- Wilson: JuJu Smith-Schuster and Kenny Golladay. Two of the top receivers in the market haven't been able to find a job and a big reason for that is because teams just aren't willing to pay top dollar for a receiver right now, especially with a draft that's deep at the position. It might be time for these two to lower their asking price.
- Brinson: Derek Carr. The Raiders traded away 60% of his offensive line and haven't exactly replaced them with better players. On the other hand, they are also spending money on positions that they don't really need to spend money on, like running back.
- Breech: This year's free agents. With the salary cap down in 2021, it's hard to get big money as a free agent (just ask JuJu or Kenny Golladay). However, the cap is going to shoot up over the next few years thanks to the new TV deal, which means this year's free agents are getting the short end of the stick.
To listen to today's episode -- and to subscribe to the podcast -- be sure to click here.
2. Deshaun Watson now under NFL investigation
After watching Deshaun Watson get hit with multiple lawsuits this week that are all alleging sexual misconduct, the NFL has decided to investigate the matter. The league confirmed on Thursday that Watson's situation is under review for possible violations of the personal conduct policy.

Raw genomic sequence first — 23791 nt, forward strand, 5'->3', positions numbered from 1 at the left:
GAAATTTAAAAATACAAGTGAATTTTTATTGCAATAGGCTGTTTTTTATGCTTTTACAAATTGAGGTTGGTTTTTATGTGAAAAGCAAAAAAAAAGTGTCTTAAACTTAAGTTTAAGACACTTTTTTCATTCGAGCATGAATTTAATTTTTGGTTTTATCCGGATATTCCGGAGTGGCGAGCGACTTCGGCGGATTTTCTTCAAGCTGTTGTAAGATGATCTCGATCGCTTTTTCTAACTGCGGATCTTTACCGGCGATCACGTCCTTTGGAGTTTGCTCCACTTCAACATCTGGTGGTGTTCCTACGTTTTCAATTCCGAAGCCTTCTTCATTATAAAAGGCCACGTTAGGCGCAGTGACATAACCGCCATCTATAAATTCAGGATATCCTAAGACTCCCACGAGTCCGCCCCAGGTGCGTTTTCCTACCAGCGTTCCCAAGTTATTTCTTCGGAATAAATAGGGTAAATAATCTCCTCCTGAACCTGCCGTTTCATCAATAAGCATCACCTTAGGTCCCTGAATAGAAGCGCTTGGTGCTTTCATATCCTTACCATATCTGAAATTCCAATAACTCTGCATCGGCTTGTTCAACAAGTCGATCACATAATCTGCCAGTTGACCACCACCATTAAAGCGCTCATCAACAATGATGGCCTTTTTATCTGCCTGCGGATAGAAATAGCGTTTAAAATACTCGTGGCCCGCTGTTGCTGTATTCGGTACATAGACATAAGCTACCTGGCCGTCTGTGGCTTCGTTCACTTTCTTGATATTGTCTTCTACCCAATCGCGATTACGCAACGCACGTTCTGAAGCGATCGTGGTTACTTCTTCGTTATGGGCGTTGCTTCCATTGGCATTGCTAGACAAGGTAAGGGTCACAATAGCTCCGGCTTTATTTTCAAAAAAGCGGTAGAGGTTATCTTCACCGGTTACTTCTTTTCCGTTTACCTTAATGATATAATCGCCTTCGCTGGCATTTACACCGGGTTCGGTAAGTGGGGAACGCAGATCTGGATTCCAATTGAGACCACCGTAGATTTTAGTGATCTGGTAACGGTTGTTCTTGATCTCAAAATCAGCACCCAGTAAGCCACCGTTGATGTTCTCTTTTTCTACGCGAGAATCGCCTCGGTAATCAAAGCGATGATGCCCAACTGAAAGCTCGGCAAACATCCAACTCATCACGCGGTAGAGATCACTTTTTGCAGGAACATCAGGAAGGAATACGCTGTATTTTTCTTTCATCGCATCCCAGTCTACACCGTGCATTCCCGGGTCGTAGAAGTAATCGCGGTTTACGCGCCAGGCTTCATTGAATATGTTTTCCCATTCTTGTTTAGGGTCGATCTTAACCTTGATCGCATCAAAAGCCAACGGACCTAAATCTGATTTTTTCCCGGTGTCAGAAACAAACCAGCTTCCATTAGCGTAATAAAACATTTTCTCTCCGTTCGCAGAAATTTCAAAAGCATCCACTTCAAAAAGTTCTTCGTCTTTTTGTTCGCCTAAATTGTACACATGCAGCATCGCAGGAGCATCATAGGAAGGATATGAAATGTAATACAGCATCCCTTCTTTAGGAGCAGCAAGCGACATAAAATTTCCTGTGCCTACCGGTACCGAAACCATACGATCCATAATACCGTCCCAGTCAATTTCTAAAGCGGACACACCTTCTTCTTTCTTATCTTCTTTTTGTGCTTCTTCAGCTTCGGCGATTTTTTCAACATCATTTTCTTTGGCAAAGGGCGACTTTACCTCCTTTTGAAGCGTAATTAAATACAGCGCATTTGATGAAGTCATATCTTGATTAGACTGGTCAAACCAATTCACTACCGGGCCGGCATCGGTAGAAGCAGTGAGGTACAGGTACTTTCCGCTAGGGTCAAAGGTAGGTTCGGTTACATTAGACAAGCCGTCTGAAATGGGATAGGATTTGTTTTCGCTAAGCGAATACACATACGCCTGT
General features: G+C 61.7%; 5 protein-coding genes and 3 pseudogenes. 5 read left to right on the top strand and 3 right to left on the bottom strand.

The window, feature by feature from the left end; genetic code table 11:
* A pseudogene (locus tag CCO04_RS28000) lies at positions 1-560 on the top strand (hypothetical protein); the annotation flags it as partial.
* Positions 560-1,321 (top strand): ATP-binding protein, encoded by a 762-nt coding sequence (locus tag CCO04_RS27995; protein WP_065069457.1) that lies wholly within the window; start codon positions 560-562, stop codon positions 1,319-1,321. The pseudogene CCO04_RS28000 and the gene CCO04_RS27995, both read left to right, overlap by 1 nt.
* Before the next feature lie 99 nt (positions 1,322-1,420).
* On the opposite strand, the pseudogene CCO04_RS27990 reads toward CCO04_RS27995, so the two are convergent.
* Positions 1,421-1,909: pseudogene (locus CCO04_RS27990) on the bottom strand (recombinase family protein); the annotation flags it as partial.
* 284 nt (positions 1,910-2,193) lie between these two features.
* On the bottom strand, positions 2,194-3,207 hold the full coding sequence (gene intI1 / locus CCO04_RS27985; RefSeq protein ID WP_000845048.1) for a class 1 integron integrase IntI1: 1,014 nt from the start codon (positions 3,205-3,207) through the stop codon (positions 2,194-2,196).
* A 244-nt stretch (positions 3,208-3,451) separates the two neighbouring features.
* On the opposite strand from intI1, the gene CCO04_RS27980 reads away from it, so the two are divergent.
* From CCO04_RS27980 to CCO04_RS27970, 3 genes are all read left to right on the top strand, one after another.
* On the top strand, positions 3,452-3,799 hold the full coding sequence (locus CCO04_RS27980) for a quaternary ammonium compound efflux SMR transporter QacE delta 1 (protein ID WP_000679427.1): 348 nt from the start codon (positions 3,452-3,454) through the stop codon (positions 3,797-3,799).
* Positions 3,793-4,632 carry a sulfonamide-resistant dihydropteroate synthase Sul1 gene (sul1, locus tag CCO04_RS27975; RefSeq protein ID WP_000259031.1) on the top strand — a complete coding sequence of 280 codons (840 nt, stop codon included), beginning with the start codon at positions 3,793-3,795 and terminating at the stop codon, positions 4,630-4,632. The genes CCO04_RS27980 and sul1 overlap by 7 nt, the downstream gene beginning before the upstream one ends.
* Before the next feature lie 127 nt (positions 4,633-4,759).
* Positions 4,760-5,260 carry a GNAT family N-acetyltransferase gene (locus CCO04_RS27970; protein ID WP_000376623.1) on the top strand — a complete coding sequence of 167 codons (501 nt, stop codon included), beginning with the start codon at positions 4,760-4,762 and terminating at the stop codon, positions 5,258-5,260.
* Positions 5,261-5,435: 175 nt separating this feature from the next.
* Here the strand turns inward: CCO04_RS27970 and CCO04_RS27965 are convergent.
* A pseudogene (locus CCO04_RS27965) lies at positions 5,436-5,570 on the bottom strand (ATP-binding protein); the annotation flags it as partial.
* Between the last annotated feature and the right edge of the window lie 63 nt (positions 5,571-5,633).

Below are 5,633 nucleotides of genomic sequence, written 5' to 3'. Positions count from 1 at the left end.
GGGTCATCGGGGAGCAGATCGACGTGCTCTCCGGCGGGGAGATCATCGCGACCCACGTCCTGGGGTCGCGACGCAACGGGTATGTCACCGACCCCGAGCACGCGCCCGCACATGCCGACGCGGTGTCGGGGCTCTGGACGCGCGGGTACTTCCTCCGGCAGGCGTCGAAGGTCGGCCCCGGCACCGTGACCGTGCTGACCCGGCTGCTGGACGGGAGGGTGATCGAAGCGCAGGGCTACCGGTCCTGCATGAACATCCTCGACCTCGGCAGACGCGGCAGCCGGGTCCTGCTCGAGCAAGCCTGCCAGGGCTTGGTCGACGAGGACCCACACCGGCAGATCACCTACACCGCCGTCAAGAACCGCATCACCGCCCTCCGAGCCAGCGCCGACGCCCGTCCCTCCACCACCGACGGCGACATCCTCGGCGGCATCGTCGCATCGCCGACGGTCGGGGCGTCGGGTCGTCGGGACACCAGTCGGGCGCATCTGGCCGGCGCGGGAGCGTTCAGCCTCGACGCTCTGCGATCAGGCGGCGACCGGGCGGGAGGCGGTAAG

Although Watson isn't currently facing any criminal charges, Houston attorney Tony Buzbee has already filed multiple lawsuits against the Texans quarterback. He caught the NFL's eye when he filed his first three lawsuits, and now, he's filed four more for a total of seven. The lawsuits are all similar in nature: Watson is accused of trying to sexual misconduct against multiple women after they were hired to give him a massage.
As far as the investigation goes, Buzbee shared a letter on Thursday that came from NFL senior vice president Lisa Friel, who runs the league's special counsel for investigations.
"I became aware of the lawsuits you filed [Wednesday], as well as the one you filed this morning, which contain various allegations of misconduct by Houston Texans player Deshaun Watson," Friel wrote in a letter that was posted to Instagram by Buzbee (The post has since been deleted). "I am writing to let you know that the League has opened an investigation into these allegations and to request the cooperation of your clients in our investigation."
If you're interested in reading about the allegations in the first three lawsuits that were filed, you can find those by clicking here.